BUSINESS
03/28/2018 04:44 pm ET

Walmart Partners With Conservative Group To Remove Cosmo From Checkout Lines

“The real world took another step toward its slow and sure conversion to The Handmaid’s Tale this week,” a Vogue editor responded.

Customers at some 5,000 Walmart locations around the United States will no longer see Cosmopolitan magazine among the publications for purchase in the check-out line. 

That’s because the retail giant decided to remove the magazine so customers would not be exposed to its “sexually exploitative” content, the National Center on Sexual Exploitation said in a press release on Tuesday. 

“This is what real change looks like in our #MeToo culture, and NCOSE is proud to work with a major corporation like Walmart to combat sexually exploitative influences in our society,” said NCOSE executive director Dawn Hawkins.

The conservative organization, formerly known as Morality in Media, has been targeting Cosmopolitan magazine for some time ― long before the Me Too movement came about. NCOSE has even named its fight against the magazine “a longtime priority.”

NCOSE argues that the magazine “relentlessly glamorizes things like public, anal, group, and violent sex to its young female readership” and that minors should be protected from such material. The content, NCOSE argues, goes against the organization’s mission is to “defend human dignity and to oppose sexual exploitation.”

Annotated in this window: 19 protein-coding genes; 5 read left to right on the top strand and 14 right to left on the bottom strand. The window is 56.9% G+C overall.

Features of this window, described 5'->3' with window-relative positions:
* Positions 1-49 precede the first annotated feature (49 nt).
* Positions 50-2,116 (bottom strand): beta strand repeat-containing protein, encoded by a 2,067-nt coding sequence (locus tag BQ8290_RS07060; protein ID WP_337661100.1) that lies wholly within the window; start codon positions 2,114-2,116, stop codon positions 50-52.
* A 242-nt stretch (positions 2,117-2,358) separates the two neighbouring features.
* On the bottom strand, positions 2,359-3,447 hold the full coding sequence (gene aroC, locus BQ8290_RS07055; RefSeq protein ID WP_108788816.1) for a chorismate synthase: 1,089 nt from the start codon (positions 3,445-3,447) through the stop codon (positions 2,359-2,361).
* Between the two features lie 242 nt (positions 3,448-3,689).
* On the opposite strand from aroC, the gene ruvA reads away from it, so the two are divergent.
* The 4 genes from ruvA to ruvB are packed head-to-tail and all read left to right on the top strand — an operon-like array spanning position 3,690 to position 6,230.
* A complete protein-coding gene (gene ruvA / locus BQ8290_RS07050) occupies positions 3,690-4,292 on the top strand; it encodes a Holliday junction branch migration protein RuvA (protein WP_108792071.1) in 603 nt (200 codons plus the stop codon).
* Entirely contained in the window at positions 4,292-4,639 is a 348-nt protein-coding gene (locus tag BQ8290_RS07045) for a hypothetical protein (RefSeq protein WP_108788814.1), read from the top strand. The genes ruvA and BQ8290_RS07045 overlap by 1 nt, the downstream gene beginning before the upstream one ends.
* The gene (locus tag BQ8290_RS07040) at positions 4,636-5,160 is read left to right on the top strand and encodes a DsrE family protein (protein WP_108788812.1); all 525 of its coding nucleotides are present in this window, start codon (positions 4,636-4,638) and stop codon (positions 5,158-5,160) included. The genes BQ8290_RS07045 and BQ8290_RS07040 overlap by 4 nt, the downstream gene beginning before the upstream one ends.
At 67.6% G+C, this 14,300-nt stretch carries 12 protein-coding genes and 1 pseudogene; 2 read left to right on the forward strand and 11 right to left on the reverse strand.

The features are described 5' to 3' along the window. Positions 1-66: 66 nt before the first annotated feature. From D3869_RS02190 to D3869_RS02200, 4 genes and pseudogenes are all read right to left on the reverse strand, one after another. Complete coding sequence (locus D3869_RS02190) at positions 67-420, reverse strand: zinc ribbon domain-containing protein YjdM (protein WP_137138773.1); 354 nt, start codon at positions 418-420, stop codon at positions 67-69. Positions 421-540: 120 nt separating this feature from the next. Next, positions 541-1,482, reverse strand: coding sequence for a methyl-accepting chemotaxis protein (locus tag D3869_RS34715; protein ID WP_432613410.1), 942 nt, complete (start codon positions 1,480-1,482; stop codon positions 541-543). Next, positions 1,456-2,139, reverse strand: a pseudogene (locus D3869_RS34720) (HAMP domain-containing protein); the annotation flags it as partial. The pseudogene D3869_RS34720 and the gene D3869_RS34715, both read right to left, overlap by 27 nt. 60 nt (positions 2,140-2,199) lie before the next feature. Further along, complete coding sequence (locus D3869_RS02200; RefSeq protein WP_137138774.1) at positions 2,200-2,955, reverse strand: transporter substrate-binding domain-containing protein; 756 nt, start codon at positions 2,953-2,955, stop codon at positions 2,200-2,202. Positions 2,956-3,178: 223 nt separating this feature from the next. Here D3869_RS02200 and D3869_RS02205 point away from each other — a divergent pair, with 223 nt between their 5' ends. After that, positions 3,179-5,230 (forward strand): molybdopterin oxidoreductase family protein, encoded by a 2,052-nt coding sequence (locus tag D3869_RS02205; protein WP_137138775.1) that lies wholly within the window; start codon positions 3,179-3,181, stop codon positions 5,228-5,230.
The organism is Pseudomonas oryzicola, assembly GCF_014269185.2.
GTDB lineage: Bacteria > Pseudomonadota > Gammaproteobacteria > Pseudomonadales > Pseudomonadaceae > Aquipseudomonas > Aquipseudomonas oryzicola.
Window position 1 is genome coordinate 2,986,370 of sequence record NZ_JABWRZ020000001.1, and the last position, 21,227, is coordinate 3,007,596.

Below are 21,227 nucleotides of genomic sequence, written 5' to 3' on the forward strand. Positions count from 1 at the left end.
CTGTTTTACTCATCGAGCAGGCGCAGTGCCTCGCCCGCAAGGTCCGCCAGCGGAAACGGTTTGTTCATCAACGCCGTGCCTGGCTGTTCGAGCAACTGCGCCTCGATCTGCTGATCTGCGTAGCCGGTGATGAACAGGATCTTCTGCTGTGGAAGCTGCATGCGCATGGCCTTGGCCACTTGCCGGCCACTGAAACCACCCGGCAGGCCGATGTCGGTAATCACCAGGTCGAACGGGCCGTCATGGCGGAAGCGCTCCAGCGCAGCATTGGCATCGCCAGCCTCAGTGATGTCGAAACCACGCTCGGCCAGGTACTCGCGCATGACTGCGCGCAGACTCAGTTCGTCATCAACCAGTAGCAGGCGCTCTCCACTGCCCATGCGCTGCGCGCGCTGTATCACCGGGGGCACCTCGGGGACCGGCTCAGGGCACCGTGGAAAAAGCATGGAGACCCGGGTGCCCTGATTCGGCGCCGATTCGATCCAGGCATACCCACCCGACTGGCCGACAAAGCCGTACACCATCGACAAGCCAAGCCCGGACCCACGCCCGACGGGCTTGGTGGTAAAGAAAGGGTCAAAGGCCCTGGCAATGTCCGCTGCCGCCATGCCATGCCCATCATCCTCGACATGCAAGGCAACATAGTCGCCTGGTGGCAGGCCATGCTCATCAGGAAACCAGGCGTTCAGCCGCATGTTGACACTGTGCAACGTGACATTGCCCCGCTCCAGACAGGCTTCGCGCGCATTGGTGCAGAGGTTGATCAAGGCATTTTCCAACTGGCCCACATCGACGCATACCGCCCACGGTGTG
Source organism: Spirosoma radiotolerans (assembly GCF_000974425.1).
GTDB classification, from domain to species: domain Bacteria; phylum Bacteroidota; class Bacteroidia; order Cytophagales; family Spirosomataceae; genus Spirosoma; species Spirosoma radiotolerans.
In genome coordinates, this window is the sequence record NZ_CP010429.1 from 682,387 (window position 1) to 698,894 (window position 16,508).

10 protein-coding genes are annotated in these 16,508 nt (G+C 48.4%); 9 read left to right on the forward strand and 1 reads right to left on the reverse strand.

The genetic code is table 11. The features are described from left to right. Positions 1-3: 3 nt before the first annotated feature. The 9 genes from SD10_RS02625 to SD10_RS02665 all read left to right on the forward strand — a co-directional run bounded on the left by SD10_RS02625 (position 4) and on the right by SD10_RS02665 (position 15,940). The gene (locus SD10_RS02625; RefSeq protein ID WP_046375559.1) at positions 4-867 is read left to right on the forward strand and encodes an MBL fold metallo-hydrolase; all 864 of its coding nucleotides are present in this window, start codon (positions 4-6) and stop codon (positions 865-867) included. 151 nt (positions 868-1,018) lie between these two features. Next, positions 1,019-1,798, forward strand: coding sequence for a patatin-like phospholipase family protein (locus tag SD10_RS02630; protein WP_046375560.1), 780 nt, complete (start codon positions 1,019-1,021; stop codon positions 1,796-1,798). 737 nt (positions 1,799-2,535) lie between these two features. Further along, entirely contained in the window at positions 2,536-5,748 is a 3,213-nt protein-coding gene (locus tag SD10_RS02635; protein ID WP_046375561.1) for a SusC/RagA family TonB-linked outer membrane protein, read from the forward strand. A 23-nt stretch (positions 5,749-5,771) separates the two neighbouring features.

“We are grateful for Walmart’s cooperation and for Walmart leadership’s recognition that corporations must do their part to change #MeToo culture,” Hawkins added.

In a statement to Newsweek, Walmart said the store would still carry Cosmopolitan, but just not locate issues in the checkout aisles. “While this was primarily a business decision, the concerns raised were heard,” the statement said. 

Yet critics were quick to point out how removing the magazine in the name of the Me Too movement seemed misguided, counterproductive and opportunistic. 

“The real world took another step toward its slow and sure conversion to The Handmaid’s Tale this week,” Vogue.com’s Michelle Ruiz wrote.

“I’m embarrassed for Hawkins because she just broadcasted to the entire country that she is a woman who has no idea what #MeToo means. ICYMI: #MeToo is about unwanted sex and sexual attention, sexual assault, and harassment. While Cosmopolitan is a magazine and a brand best known for its sex tips (including my personal favorite, a suggestion to ring a donut on a guy’s penis)—it is all about consensual adult sex.”

More people piled on with criticism over Twitter.

Other retailers have moved to relocate or block Cosmo’s racy covers in the past, though they didn’t invoke the Me Too movement while doing so. In 2000, supermarket giant Kroger installed blinders on some of the magazine’s covers in 2,200 stores.

The magazine did not immediately return HuffPost’s request for comment, but did provide a statement to Buzzfeed about the publication’s success in serving female readers.

“Cosmopolitan is the most successful global media brand for young women, with award-winning content produced by leading female journalists. With our focus on empowerment, we are proud of all that the brand has achieved for women around the world in the areas of equality, health, relationships, career, politics and social issues.” 

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